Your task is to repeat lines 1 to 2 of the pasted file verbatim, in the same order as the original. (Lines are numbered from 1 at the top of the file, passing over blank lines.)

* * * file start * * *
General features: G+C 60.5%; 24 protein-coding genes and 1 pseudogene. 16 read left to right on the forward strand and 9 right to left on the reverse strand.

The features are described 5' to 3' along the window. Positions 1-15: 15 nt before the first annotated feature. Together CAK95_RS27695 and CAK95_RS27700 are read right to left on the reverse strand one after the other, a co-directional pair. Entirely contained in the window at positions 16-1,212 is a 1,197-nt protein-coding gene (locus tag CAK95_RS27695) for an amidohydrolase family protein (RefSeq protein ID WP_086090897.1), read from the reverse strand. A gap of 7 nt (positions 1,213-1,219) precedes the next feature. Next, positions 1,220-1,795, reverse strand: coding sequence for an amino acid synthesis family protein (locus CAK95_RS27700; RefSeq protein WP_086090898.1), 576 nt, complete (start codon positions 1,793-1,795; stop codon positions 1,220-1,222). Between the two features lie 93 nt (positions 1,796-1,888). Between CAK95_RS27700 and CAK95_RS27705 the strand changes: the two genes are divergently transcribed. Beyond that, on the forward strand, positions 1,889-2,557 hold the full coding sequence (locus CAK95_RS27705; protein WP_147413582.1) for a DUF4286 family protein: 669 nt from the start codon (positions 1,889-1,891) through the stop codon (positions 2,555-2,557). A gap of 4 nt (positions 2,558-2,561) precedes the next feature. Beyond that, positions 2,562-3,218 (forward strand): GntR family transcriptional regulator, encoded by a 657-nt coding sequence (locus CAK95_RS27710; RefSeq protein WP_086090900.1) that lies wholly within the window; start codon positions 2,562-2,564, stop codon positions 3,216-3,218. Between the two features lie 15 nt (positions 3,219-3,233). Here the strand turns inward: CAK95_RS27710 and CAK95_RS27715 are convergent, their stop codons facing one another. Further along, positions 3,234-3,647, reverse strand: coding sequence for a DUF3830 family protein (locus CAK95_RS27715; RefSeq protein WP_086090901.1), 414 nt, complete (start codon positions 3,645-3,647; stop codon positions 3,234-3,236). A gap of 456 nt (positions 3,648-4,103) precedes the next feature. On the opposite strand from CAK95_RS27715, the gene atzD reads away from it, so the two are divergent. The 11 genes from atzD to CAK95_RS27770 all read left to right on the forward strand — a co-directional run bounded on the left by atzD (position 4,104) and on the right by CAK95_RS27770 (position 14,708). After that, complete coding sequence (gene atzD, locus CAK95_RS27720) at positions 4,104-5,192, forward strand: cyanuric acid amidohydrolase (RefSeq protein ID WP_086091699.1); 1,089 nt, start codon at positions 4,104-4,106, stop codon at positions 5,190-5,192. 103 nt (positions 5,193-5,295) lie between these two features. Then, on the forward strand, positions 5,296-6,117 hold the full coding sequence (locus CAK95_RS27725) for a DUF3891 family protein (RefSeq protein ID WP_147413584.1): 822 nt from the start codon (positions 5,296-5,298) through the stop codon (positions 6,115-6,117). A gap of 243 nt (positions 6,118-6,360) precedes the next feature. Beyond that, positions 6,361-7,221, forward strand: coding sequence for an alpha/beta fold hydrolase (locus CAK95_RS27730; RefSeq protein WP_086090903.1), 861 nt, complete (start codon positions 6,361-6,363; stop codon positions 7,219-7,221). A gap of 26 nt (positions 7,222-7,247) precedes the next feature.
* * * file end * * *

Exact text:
General features: G+C 60.5%; 24 protein-coding genes and 1 pseudogene. 16 read left to right on the forward strand and 9 right to left on the reverse strand.

The features are described 5' to 3' along the window. Positions 1-15: 15 nt before the first annotated feature. Together CAK95_RS27695 and CAK95_RS27700 are read right to left on the reverse strand one after the other, a co-directional pair. Entirely contained in the window at positions 16-1,212 is a 1,197-nt protein-coding gene (locus tag CAK95_RS27695) for an amidohydrolase family protein (RefSeq protein ID WP_086090897.1), read from the reverse strand. A gap of 7 nt (positions 1,213-1,219) precedes the next feature. Next, positions 1,220-1,795, reverse strand: coding sequence for an amino acid synthesis family protein (locus CAK95_RS27700; RefSeq protein WP_086090898.1), 576 nt, complete (start codon positions 1,793-1,795; stop codon positions 1,220-1,222). Between the two features lie 93 nt (positions 1,796-1,888). Between CAK95_RS27700 and CAK95_RS27705 the strand changes: the two genes are divergently transcribed. Beyond that, on the forward strand, positions 1,889-2,557 hold the full coding sequence (locus CAK95_RS27705; protein WP_147413582.1) for a DUF4286 family protein: 669 nt from the start codon (positions 1,889-1,891) through the stop codon (positions 2,555-2,557). A gap of 4 nt (positions 2,558-2,561) precedes the next feature. Beyond that, positions 2,562-3,218 (forward strand): GntR family transcriptional regulator, encoded by a 657-nt coding sequence (locus CAK95_RS27710; RefSeq protein WP_086090900.1) that lies wholly within the window; start codon positions 2,562-2,564, stop codon positions 3,216-3,218. Between the two features lie 15 nt (positions 3,219-3,233). Here the strand turns inward: CAK95_RS27710 and CAK95_RS27715 are convergent, their stop codons facing one another. Further along, positions 3,234-3,647, reverse strand: coding sequence for a DUF3830 family protein (locus CAK95_RS27715; RefSeq protein WP_086090901.1), 414 nt, complete (start codon positions 3,645-3,647; stop codon positions 3,234-3,236). A gap of 456 nt (positions 3,648-4,103) precedes the next feature. On the opposite strand from CAK95_RS27715, the gene atzD reads away from it, so the two are divergent. The 11 genes from atzD to CAK95_RS27770 all read left to right on the forward strand — a co-directional run bounded on the left by atzD (position 4,104) and on the right by CAK95_RS27770 (position 14,708). After that, complete coding sequence (gene atzD, locus CAK95_RS27720) at positions 4,104-5,192, forward strand: cyanuric acid amidohydrolase (RefSeq protein ID WP_086091699.1); 1,089 nt, start codon at positions 4,104-4,106, stop codon at positions 5,190-5,192. 103 nt (positions 5,193-5,295) lie between these two features. Then, on the forward strand, positions 5,296-6,117 hold the full coding sequence (locus CAK95_RS27725) for a DUF3891 family protein (RefSeq protein ID WP_147413584.1): 822 nt from the start codon (positions 5,296-5,298) through the stop codon (positions 6,115-6,117). A gap of 243 nt (positions 6,118-6,360) precedes the next feature. Beyond that, positions 6,361-7,221, forward strand: coding sequence for an alpha/beta fold hydrolase (locus CAK95_RS27730; RefSeq protein WP_086090903.1), 861 nt, complete (start codon positions 6,361-6,363; stop codon positions 7,219-7,221). A gap of 26 nt (positions 7,222-7,247) precedes the next feature.